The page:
7. General Stuff: Garage Sales and Estate Sales
It might not seem realistic that people could just drive to garage sales and estate sales to make an investment. Reality is different. Many sellers just want to get rid of family “stuff and junk,” but quite often there are major scores because people do not know what they are selling. This is where people can buy furniture, collectibles, clothes, art and just about anything else in a house at prices that can sometimes be at pennies on the dollar. If you ask antique store owners how they find so many of their items that have been hidden away from the public, one of the sources of so much is via estate sales. You too can do this, and you can sell from your home via eBay, Amazon or Craig’s List. You can often sell those items to stores or dealers. The general term for this is now being a “picker” (just like the TV show “American Pickers”) and it can be quite profitable if you know what you are doing or get incredibly lucky.
There are many risks in buying from estate sales or garage sales. Someone down the road could claim that the item was stolen. If you are not paying close attention to what you buy and sell, you could be buying and selling something different from what you thought it was. There are also many fakes and replica items that get bought and sold, often without the buyer or seller ever knowing it. And back to beauty is in the eye of the beholder: you might think something is worth $1,000 when most people wouldn’t want it if you paid them to take it. There is also a risk that your buyer tries to back out or wants to return the item or dispute the transaction. No free lunch here.
8. Private Loans
Some shrewd people take the route of making private loans. These can be made to individuals or they can be made to a business. This can be quite lucrative, particularly if the loan is made to people or businesses that have ample assets or cash flow but with limited credit or bad credit history. You might also be make 8%, 10% or more, and in some cases you might even ask that the loan has a convertible feature or comes with an upside under certain circumstances.
There are risks in making private loans. First and foremost, you might have a hard time collecting interest and getting paid back your principal. Being a private lender also can damage relationships with friends or family. Collecting money from your kids or best friend is not fun, and it can create friction or even fights. Another risk is that if your business or friend runs into financial or tax problems ahead, the IRS or other creditors may demand that money as they had a higher standing in line. Another risk that lenders have to consider is when usury law comes into play. It could come with big fines (or worse).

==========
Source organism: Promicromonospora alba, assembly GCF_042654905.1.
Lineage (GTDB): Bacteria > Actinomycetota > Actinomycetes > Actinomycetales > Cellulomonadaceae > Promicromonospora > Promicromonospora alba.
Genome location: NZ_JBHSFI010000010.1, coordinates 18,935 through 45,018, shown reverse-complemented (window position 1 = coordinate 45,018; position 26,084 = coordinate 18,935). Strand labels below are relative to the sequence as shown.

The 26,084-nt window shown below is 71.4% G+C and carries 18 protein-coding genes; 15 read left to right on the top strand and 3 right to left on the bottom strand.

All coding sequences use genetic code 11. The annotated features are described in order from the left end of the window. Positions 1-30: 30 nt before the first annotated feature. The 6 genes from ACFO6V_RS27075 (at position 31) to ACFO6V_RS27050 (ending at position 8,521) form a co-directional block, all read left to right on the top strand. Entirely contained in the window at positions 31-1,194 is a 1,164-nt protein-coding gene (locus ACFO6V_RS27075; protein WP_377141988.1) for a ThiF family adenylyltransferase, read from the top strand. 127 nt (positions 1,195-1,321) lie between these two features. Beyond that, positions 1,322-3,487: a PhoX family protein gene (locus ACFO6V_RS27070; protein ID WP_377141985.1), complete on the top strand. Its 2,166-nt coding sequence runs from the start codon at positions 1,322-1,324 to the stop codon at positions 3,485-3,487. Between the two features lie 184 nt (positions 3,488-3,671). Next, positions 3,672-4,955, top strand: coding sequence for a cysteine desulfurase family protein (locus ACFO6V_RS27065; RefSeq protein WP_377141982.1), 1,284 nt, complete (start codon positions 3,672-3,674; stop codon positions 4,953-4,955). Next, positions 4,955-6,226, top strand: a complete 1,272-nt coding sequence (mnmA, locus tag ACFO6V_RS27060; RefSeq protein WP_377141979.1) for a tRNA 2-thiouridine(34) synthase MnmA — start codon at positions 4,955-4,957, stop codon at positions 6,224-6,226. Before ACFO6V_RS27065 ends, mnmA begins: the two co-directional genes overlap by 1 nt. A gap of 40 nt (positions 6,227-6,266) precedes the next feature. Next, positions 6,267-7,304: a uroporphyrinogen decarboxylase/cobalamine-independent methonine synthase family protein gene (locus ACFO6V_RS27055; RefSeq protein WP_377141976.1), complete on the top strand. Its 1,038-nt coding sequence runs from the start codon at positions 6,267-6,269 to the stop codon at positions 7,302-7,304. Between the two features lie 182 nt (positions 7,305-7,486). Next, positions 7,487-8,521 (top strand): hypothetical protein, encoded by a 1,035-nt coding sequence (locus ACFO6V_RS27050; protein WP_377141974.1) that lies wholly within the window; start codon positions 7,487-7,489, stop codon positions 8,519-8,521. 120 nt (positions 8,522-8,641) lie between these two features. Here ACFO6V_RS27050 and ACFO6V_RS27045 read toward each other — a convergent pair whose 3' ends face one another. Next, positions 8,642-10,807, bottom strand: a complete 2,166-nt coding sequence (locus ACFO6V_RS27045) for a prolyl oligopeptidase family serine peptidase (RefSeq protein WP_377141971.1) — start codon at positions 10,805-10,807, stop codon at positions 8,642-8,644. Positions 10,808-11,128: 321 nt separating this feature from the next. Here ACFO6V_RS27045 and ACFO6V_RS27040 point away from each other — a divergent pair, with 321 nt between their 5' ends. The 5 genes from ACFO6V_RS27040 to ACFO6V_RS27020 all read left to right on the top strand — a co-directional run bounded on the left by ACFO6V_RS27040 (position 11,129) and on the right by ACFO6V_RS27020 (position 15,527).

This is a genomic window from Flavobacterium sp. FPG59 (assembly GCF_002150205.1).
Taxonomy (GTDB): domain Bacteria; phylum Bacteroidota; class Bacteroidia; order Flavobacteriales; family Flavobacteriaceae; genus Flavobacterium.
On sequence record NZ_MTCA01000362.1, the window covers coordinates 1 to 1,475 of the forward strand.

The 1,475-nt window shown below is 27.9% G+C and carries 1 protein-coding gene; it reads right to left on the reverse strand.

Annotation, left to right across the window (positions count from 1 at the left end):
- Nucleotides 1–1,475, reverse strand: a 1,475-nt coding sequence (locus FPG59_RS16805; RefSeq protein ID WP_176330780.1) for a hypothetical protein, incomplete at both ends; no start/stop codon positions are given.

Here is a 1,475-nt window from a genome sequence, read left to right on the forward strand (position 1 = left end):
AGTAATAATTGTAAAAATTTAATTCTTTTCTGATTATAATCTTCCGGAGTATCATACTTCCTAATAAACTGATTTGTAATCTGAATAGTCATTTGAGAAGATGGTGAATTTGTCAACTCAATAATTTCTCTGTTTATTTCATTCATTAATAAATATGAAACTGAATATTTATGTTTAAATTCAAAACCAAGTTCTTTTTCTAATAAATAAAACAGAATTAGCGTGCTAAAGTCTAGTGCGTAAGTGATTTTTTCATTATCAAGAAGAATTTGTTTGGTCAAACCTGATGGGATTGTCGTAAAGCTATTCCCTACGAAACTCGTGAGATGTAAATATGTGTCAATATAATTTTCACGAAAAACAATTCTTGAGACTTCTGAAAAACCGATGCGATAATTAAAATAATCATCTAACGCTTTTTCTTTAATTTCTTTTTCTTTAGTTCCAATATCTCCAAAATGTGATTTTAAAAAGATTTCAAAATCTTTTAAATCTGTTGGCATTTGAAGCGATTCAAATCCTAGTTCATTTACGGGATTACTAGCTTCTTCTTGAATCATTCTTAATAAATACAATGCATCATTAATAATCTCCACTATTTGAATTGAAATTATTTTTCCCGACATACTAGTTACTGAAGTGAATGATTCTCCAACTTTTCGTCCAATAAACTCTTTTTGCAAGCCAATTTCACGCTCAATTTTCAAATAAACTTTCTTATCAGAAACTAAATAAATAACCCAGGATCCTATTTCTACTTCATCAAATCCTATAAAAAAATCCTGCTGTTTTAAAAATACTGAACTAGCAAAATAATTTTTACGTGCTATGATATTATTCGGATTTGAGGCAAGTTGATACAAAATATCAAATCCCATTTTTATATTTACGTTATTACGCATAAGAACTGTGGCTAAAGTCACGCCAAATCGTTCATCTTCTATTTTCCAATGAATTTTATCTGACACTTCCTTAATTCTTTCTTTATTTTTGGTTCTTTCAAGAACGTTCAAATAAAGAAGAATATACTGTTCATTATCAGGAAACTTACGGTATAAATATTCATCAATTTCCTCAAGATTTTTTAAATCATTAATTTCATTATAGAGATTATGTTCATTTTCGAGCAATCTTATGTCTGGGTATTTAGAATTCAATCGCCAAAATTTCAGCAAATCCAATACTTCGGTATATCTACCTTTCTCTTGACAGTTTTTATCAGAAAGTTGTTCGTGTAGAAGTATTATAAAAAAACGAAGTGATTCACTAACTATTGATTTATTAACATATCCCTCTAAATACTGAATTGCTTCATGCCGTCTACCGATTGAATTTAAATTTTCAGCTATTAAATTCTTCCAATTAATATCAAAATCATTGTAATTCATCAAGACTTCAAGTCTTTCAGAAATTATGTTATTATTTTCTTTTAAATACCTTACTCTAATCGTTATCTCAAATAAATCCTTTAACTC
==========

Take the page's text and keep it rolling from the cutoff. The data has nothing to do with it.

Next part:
9. Private Equity and Hedge Funds
Many wealthy Americans invest in hedge funds and private equity funds. These are expected to generate returns via income and gains through time. Many funds of this sort have very specific targets or asset classes, while others just look for opportunities regardless of where they are. Or the fund groups may just turn around and invest in stocks and bonds. Generally, except for long-only funds, hedge fund investors are looking for absolute returns, even if it is by profiting from downside. Private equity investors are usually looking for above-market returns through time or they are looking for income and/or long-term gains that are not correlated to the markets.
Even hedge funds and private equity funds managed by very sophisticated and smart investors come with risks. If investors want their money back, it can be locked up for months or years. If the money is paid back, future investors may demand claw backs so that you have to share your proceeds with a larger pool, like in the case of the Madoff scandal. Speaking of Madoff, it seems amazing or impossible but there are still many scams and financial shenanigans that can take place, between management fees, operating fees and net performance fees. Another risk in funds like these is that many investors do not even know how their money is being invested for quite some time.
Most investors forget that cash is an asset class in and of itself. It can be cash in the bank, it can be in a lock box or it can be cash in a money-market account at a brokerage firm. The phrase “cash is king” comes to mind, because you can spend it for what you need to buy or you can save it for a rainy day. Most rich people and those with wealth tend to have cash in an account or on hand — who wants to be called “cash poor” despite being wealthy? There are other alternatives now to just cash. You can hold foreign currencies, or you can even go the crypto-cash route like Bitcoin.
Cash is not immune from risk, and modern times have proven that in a new method. Cash’s value is what the value says it is on the face, but consumer prices fluctuate through time and inflation bites into cash’s relative value as well. The other side of the coin is that negative interest rates in much of the world mean that cash held in a bank account actually loses a small amount of money. Cash can be stolen, and cash is hard to claim as a loss because it is so hard to prove. Physical cash can also get lost, or it can be destroyed or burned. Again, good luck getting that back.